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Riled Up is a journal of science, the environment, exploration, new technology, and related commentary.  Contributors include scientists, explorers, engineers, and others who provide perspectives and context not typically offered in general news circulation.  For interested readers, additional resources are included.

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Digital Sandbox

Digital Sandbox

Augmented reality (AR) sandbox (credit: YouTube)

 

Growing up on coast of the Pacific Ocean there were miles of sandy beaches to play on. When my nephew was very young, we went to a secluded cove few people knew or visited. I read a book and he dug a hole in the sand with his pail and small digger. I asked him what he was doing and he answered directly: I'm looking for doubloons, those coins of pirate treasure stories. He didn't find any but continued doing what countless kids had done before and since when they went to the beach, played in the sand.

Times have changed in unimaginable ways since the 1960's with new technologies allowing the for creation of beach scenes that nobody could have ever predicted. Combining 'big data' sets with the topographic capabilities of geographic information systems (GIS), teams of researchers are now developing ways to visualize vast amounts of data in predictive ways. Viewing potential impacts of tsunami's, earthquakes, landslides, hurricanes, or other geologic catastrophes allows development of plans for coastal areas to make them more resilient.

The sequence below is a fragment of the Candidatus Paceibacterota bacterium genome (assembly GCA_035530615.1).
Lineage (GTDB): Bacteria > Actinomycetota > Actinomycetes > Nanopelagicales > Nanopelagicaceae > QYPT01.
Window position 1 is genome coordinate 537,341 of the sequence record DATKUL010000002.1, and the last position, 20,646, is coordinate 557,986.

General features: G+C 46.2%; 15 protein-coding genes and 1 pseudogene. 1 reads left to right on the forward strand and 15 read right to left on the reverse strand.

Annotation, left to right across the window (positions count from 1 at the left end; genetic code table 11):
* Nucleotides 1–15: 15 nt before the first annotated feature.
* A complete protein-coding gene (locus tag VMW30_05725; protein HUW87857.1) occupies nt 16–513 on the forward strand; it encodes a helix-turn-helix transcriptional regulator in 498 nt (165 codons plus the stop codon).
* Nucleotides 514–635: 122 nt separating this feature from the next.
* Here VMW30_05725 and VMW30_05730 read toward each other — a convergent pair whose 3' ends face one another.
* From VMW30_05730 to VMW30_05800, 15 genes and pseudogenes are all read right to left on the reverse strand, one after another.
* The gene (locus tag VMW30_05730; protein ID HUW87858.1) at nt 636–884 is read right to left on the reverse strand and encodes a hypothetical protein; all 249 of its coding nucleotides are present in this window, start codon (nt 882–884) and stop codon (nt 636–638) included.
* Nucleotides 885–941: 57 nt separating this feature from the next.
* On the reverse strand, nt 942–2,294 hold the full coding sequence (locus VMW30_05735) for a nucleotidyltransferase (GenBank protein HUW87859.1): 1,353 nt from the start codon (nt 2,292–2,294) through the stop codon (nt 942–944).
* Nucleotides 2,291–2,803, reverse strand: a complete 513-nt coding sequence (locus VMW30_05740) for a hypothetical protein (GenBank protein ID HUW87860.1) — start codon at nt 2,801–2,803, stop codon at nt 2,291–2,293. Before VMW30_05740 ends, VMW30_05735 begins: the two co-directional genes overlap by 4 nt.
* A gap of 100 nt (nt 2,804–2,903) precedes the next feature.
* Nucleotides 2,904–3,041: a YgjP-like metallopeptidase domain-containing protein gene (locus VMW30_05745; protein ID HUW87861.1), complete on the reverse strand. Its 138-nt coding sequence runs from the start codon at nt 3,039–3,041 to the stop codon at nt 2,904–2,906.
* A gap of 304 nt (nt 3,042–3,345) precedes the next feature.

A leading group applying 'big data' science to geography is the Geographic Information Network of Alaska, GINA for short. In association with Oliver Kreylos at the University of California-Davis, a 'digital sandbox' has been created to test impact scenarios by visualizing data in completely new ways. The visualization technology known as augmented reality,or AR, is finding uses in far-flung areas of expertise including medicine, geology, architecture, engineering, the military, and film animation. The uses are only limited by the imagination...and as big data sets become available.

What would you like to learn if you had your own 'digital sandbox'? WHB

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